In this lesson, you'll locate the area of interest (Samut Songkhram province, Thailand) and add Landsat satellite imagery fromLiving Atlas of the WorldNASA's Landsat satellites have been taking pictures of the planet for almost 50 years. As satellite imaging technology has improved, so have the quality and types of data collected. This massive archive of images has been compressed into one data layer that can be viewed on ArcGIS Online.
Locate the study area
First, you'll locate Samut Songkhram province on a map in ArcGIS Online.
- Sign in to your ArcGIS organizational account.
If you don't have an organizational account, you can sign up for an ArcGIS free trial.
- Click Map.
Map Viewer opens. The map extent is set to the default extent of your organization.
- In the search box to the upper right of the map, type Samut Songkhram, THA. Click the matching location when it appears below the search box.
The map changes to show Samut Songkhram city. A pop-up automatically appears and confirms the location.
- Close the pop-up and use the zoom tools in the upper left corner of the map to display the whole province of Samut Songkhram.
Add administrative boundaries and Landsat data
Every map starts with a basemap, which provides geographic context for the data you want to display on the map. Since you'll be adding satellite imagery to the map, the basemap and administrative boundaries won't be visible. You'll add a layer of administrative boundaries so you can show the extent of Samut Songkhram province while also showing the imagery. Both of the layers you add can be found in Living Atlas. Living Atlas is the foremost collection of authoritative, ready-to-use global geographic information ever assembled. The themed and publicly shared content in Living Atlas can be accessed using ArcGIS Online map tools. Next, you'll add Living Atlas data to your map.
- To the upper left of the map, click Add and click Browse Living Atlas Layers.
The Living Atlas pane appears. It shows a list of all Living Atlas layers. You can filter the list by specific categories to more easily find the layer you want.
- Click the Filter button.
- In the Filter pane, click Only show content within map area.
- Click Categories, and in the menu, select Boundaries.
- For World Boundaries and Places (careful not to pick Alternate), click the Add button.
The layer is added to the map. The name of the layer is added to the Contents pane and the Living Atlas pane remains open. Next, you'll add the Landsat imagery layer.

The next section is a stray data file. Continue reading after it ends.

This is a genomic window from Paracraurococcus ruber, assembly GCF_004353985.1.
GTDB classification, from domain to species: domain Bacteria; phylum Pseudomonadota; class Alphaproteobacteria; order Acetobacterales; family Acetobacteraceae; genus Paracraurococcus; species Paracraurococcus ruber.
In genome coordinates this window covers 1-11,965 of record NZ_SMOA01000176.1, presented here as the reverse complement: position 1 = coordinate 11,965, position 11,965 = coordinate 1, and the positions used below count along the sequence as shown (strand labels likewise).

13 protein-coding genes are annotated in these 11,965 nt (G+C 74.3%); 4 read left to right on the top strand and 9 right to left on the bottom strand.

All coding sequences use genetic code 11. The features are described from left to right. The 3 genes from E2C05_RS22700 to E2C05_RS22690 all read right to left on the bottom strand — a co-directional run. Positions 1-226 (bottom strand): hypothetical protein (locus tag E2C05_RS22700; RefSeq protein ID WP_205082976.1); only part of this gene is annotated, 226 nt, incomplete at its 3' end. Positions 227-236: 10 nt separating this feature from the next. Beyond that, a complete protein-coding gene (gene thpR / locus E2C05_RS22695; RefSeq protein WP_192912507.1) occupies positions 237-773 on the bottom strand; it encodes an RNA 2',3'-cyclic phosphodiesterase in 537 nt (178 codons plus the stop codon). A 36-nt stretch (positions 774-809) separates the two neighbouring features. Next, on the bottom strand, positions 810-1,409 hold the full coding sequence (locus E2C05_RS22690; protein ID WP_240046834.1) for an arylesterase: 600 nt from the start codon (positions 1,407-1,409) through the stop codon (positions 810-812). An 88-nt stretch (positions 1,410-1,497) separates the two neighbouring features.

- To close the Filter pane, click the X located at the upper right corner of the pane.
- In the Living Atlas pane, in Search for layers, type Multispectral and press Enter.
Among the search results is the Multispectral Landsat layer.
- Add the Multispectral Landsat layer to the map.
The layer is added to the map and the name of the layer is added to the Contents pane.
- Click the Back button to close the Living Atlas pane.
- In the Contents pane, click the World Boundaries and Places layer. Click the three vertical dots on the left side to drag the layer above the Multispectral layer.
You can now see both the imagery and the administrative boundaries.
Save the map
Next, you'll save your map and give it metadata.
- On the ribbon above the map, click the Save button and click Save.
- For the title, type Land Use Change in Samut Songkhram, Thailand.
- For the tags, type the following words and press Enter after each one:
- For the summary, type This map is a collection of images showing four decades of vegetation change in Samut Songkhram, Thailand.
- Click Save Map.
The map is saved with the specified title, tags, and summary.
You've created a map that will serve as a foundation for your presentation on land-use change in the province of Samut Songkhram, Thailand. Saving the map frequently will ensure you don't lose any progress. In the next lesson, you'll delve into the historical collection of the Multispectral Landsat layer and create a time animation to show certain images in chronological order.